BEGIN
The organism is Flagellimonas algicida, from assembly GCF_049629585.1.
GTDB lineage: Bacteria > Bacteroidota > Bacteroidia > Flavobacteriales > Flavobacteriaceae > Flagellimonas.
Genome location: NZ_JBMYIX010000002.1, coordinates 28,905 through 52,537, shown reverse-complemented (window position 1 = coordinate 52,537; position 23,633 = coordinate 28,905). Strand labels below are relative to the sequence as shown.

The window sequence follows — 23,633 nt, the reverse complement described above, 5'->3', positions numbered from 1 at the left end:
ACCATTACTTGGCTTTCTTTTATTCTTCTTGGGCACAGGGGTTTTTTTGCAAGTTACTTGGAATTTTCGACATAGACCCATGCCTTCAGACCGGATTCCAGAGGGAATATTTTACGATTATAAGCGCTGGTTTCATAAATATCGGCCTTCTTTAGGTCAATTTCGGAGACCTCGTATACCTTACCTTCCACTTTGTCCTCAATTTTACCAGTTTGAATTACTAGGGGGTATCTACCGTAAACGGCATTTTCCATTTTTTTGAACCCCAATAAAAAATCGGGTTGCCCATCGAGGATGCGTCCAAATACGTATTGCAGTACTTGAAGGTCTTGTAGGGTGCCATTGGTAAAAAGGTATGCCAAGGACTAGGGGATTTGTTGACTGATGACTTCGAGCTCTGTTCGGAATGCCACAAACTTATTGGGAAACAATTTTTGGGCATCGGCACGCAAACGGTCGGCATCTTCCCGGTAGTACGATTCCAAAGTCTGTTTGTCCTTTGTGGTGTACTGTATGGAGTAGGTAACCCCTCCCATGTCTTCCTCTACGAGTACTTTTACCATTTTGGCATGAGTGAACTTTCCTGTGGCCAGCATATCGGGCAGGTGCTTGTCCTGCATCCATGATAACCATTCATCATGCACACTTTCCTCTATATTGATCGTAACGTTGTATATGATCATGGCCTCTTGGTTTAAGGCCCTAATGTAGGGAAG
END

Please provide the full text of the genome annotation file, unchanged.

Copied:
The organism is Flagellimonas algicida, from assembly GCF_049629585.1.
GTDB lineage: Bacteria > Bacteroidota > Bacteroidia > Flavobacteriales > Flavobacteriaceae > Flagellimonas.
Genome location: NZ_JBMYIX010000002.1, coordinates 28,905 through 52,537, shown reverse-complemented (window position 1 = coordinate 52,537; position 23,633 = coordinate 28,905). Strand labels below are relative to the sequence as shown.

The window sequence follows — 23,633 nt, the reverse complement described above, 5'->3', positions numbered from 1 at the left end:
ACCATTACTTGGCTTTCTTTTATTCTTCTTGGGCACAGGGGTTTTTTTGCAAGTTACTTGGAATTTTCGACATAGACCCATGCCTTCAGACCGGATTCCAGAGGGAATATTTTACGATTATAAGCGCTGGTTTCATAAATATCGGCCTTCTTTAGGTCAATTTCGGAGACCTCGTATACCTTACCTTCCACTTTGTCCTCAATTTTACCAGTTTGAATTACTAGGGGGTATCTACCGTAAACGGCATTTTCCATTTTTTTGAACCCCAATAAAAAATCGGGTTGCCCATCGAGGATGCGTCCAAATACGTATTGCAGTACTTGAAGGTCTTGTAGGGTGCCATTGGTAAAAAGGTATGCCAAGGACTAGGGGATTTGTTGACTGATGACTTCGAGCTCTGTTCGGAATGCCACAAACTTATTGGGAAACAATTTTTGGGCATCGGCACGCAAACGGTCGGCATCTTCCCGGTAGTACGATTCCAAAGTCTGTTTGTCCTTTGTGGTGTACTGTATGGAGTAGGTAACCCCTCCCATGTCTTCCTCTACGAGTACTTTTACCATTTTGGCATGAGTGAACTTTCCTGTGGCCAGCATATCGGGCAGGTGCTTGTCCTGCATCCATGATAACCATTCATCATGCACACTTTCCTCTATATTGATCGTAACGTTGTATATGATCATGGCCTCTTGGTTTAAGGCCCTAATGTAGGGAAG